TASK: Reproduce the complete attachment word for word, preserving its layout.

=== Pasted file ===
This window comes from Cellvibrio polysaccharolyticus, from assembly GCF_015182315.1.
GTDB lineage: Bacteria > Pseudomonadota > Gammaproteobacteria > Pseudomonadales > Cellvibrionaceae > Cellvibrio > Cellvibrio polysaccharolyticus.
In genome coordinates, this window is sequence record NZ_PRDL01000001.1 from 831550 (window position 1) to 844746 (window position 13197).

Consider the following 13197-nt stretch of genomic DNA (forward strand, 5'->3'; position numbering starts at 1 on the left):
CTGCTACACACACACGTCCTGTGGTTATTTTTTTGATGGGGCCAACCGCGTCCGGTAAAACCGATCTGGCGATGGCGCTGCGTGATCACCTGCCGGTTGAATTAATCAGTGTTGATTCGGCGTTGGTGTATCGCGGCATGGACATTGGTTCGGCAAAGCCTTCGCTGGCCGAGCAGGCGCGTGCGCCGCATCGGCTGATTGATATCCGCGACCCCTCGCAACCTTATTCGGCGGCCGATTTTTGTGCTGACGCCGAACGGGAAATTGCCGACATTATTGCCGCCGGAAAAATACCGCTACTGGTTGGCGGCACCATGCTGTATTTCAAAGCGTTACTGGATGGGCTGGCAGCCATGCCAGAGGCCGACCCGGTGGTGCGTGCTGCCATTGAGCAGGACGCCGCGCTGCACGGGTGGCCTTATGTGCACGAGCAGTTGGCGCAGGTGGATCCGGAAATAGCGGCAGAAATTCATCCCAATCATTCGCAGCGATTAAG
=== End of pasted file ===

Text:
This window comes from Cellvibrio polysaccharolyticus, from assembly GCF_015182315.1.
GTDB lineage: Bacteria > Pseudomonadota > Gammaproteobacteria > Pseudomonadales > Cellvibrionaceae > Cellvibrio > Cellvibrio polysaccharolyticus.
In genome coordinates, this window is sequence record NZ_PRDL01000001.1 from 831550 (window position 1) to 844746 (window position 13197).

Consider the following 13197-nt stretch of genomic DNA (forward strand, 5'->3'; position numbering starts at 1 on the left):
CTGCTACACACACACGTCCTGTGGTTATTTTTTTGATGGGGCCAACCGCGTCCGGTAAAACCGATCTGGCGATGGCGCTGCGTGATCACCTGCCGGTTGAATTAATCAGTGTTGATTCGGCGTTGGTGTATCGCGGCATGGACATTGGTTCGGCAAAGCCTTCGCTGGCCGAGCAGGCGCGTGCGCCGCATCGGCTGATTGATATCCGCGACCCCTCGCAACCTTATTCGGCGGCCGATTTTTGTGCTGACGCCGAACGGGAAATTGCCGACATTATTGCCGCCGGAAAAATACCGCTACTGGTTGGCGGCACCATGCTGTATTTCAAAGCGTTACTGGATGGGCTGGCAGCCATGCCAGAGGCCGACCCGGTGGTGCGTGCTGCCATTGAGCAGGACGCCGCGCTGCACGGGTGGCCTTATGTGCACGAGCAGTTGGCGCAGGTGGATCCGGAAATAGCGGCAGAAATTCATCCCAATCATTCGCAGCGATTAAG